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Desire to serve draws more to social work

MCYS aims to attract school leavers, those in mid-career switch

Desire to serve draws more to social work

Mr Christopher Chiam (left), 40, and Mr Goh Kee Choon (right), 34, both made the switch to social work. -- ST PHOTO: DESMOND LUI

SOCIAL work has drawn more people who have switched careers to do something that, in their opinion, counts more than just making money.

Many, like Mr Christopher Chiam, have not hesitated despite having to take a pay cut. Ten years ago, he was doing well as an executive in a property management firm. But when he turned 30, he felt a greater motivation 'to serve people'.

He joined the Salvation Army as a youth worker, earning $1,800 a month. 'It was a big pay cut, and I wondered how I would be able to support myself and my family,' said Mr Chiam.

But two years on, he was convinced he had done the right thing and got a postgraduate diploma in social work at the National University of Singapore (NUS).

Today, Mr Chiam, 40, is a senior social worker at Care Corner Family Service Centre (Tampines), helping abused children and young people at risk of doing wrong or mixing with bad company.

Another person heeding the do-good call is Mr Goh Kee Choon, 34. In polytechnic, he studied information technology. He was with the army for six years before working at his father's furniture upholstery company for two years.

In 2001, he took stock of his life. 'I wanted to do something that had meaning,' said Mr Goh. In 2007, he joined the Salvation Army as a social work assistant while pursuing a degree in social work from Monash University in Australia.

He received his degree in 2010 and became a social worker at the Society for the Physically Disabled last year.

The Ministry of Community Development, Youth and Sports (MCYS) hopes to attract more people like Mr Chiam and Mr Goh to be social workers. Last month, it launched a campaign, targeting school leavers and those seeking a job change.

With demand for social services rising, there is a need to attract and retain more social workers. There are more than 800 registered practitioners currently and about 200 vacancies need to be filled.

A shortage means voluntary welfare organisations may not be able to help needy clients as quickly as they would like.

'Programmes that we want to execute may have to be put on hold,' said Mrs Rachel Lee, assistant director of Fei Yue Family Service Centres.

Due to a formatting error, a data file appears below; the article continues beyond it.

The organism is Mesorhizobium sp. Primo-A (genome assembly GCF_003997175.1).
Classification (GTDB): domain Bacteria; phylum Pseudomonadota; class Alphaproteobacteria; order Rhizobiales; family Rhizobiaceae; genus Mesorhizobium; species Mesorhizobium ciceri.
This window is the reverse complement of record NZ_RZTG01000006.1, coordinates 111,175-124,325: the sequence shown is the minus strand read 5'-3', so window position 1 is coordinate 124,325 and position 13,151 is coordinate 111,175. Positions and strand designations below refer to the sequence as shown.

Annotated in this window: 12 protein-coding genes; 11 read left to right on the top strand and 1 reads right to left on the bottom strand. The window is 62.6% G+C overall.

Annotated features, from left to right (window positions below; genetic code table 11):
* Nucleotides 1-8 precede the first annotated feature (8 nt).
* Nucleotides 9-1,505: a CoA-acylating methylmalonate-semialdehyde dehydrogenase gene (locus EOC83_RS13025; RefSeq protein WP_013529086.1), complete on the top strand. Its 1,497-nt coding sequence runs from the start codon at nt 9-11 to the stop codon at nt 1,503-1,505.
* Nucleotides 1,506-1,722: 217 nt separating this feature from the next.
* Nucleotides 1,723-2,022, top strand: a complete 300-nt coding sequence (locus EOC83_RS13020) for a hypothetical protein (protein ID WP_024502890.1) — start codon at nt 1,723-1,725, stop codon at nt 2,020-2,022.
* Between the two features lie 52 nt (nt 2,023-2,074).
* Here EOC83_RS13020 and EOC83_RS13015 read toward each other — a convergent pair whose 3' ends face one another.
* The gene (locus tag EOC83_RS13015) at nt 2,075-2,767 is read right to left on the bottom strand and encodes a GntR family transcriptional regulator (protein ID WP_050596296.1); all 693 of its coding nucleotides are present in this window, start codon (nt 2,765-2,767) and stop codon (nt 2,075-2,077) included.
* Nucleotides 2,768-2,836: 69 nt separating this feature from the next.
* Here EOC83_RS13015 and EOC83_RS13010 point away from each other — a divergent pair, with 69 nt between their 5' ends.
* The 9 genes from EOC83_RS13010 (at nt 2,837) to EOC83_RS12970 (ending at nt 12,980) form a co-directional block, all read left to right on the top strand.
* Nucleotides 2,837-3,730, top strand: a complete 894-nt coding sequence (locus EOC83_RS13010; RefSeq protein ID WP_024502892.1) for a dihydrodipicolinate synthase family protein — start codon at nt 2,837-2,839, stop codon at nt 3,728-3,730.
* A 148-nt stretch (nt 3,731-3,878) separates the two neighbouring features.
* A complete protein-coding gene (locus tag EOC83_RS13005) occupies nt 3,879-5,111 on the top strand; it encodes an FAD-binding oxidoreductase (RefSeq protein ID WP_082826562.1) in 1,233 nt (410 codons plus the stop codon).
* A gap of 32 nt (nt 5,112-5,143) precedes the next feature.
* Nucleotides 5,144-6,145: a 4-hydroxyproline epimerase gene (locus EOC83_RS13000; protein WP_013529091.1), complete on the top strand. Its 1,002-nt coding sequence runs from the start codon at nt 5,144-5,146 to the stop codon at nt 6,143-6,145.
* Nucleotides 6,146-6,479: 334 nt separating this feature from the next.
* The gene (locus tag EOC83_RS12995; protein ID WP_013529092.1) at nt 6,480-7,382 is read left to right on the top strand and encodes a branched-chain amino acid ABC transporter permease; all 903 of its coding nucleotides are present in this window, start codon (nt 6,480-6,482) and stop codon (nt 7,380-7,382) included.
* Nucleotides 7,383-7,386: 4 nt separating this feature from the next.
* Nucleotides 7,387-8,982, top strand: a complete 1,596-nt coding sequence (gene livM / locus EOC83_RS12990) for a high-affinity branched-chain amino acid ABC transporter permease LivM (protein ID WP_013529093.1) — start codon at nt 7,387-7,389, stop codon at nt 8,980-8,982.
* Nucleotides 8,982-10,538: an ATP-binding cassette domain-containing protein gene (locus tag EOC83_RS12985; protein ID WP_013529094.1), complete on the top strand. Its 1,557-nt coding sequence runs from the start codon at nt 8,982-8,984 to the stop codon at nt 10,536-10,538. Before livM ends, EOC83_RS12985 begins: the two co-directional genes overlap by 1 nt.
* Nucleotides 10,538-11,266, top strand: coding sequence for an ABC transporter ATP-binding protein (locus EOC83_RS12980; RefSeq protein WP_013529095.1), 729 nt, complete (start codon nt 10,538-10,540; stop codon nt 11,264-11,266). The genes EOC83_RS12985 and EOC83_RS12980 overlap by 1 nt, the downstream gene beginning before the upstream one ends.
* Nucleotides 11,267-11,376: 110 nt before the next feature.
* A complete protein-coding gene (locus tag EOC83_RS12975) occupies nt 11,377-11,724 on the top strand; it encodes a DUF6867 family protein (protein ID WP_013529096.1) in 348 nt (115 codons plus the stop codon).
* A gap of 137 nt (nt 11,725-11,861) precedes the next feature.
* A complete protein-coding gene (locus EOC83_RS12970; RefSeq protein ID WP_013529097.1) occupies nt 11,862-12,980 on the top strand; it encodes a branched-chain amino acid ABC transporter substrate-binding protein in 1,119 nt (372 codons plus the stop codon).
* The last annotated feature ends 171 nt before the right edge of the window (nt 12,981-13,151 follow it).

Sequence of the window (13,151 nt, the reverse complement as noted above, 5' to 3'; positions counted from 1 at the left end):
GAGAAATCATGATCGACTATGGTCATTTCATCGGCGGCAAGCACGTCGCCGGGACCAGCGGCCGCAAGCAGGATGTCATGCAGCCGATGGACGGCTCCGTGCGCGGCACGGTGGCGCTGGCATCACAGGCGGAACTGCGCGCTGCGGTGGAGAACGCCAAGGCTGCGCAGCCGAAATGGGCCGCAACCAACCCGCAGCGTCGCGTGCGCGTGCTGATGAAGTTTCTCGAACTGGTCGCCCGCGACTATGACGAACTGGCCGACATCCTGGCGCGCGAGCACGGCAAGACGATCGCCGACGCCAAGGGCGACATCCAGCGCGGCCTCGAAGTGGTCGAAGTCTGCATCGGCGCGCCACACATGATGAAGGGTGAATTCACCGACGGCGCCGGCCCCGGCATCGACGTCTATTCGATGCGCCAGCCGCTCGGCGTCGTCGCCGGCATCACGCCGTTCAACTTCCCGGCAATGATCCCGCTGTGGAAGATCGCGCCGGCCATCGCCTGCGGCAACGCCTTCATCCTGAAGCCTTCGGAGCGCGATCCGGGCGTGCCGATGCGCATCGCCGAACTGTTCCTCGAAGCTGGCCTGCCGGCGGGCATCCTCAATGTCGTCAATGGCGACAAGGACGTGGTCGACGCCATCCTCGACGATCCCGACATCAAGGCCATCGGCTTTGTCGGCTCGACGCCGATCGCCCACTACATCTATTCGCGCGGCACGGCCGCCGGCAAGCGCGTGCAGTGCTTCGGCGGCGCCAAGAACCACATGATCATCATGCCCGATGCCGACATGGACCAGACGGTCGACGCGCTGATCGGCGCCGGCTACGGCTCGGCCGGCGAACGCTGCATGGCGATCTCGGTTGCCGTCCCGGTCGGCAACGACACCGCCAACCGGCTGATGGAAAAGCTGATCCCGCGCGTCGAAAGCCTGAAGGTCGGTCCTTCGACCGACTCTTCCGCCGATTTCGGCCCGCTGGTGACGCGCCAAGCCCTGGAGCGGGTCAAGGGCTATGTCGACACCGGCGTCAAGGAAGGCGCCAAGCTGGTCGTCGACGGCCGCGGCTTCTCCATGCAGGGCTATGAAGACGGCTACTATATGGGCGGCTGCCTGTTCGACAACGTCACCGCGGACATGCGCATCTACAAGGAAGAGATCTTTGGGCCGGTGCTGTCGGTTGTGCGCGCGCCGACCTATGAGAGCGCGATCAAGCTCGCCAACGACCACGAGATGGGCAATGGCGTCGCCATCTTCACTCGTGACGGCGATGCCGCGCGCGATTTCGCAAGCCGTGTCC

A social worker fresh out of university can earn between $2,550 and $2,750 a month. To beef up numbers, as well as retain staff, MCYS announced that social workers can expect a pay rise of up to 15 per cent this year.

Only those with tertiary qualifications in social work can be considered social workers. Those who switch mid-career to social work can consider three courses.

The first two - the Graduate Diploma in Social Work and Accelerated Bachelor of Social Work - are offered by the Workforce Development Agency (WDA). It has partnered UniSim and the National Council of Social Service (NCSS) to offer a Place-and-Train Professional Conversion Programme (PCP).

WDA funds up to 90 per cent of the course fee, with the social agency and applicant picking up the remaining tab.

The third course, the Graduate Diploma in Social Work offered by NUS, gets 35 to 50 applications each year.

NCSS says an average of 25 trainees enter the sector annually through PCP.

Ms Raihanah Mohamed, 23, is a recent PCP graduate with a Graduate Diploma in Social Work. The former senior prison officer had to take a pay cut of more than 15 per cent to be a welfare officer at Inspirasi PPIS, a centre which assesses and counsels Muslim minors under 21 who want to wed. 'I felt the calling of wanting to do preventive work,' she said.

Those who switched mid-career said there is an advantage in starting later. Said Mr Goh: 'The extra years of work experience allow me to see issues at a mature level.'

Their bosses agree. Care Corner Family Service Centres chief operating officer Daniel Chien said they are 'seasoned at understanding human interaction issues as they have more life experience'.

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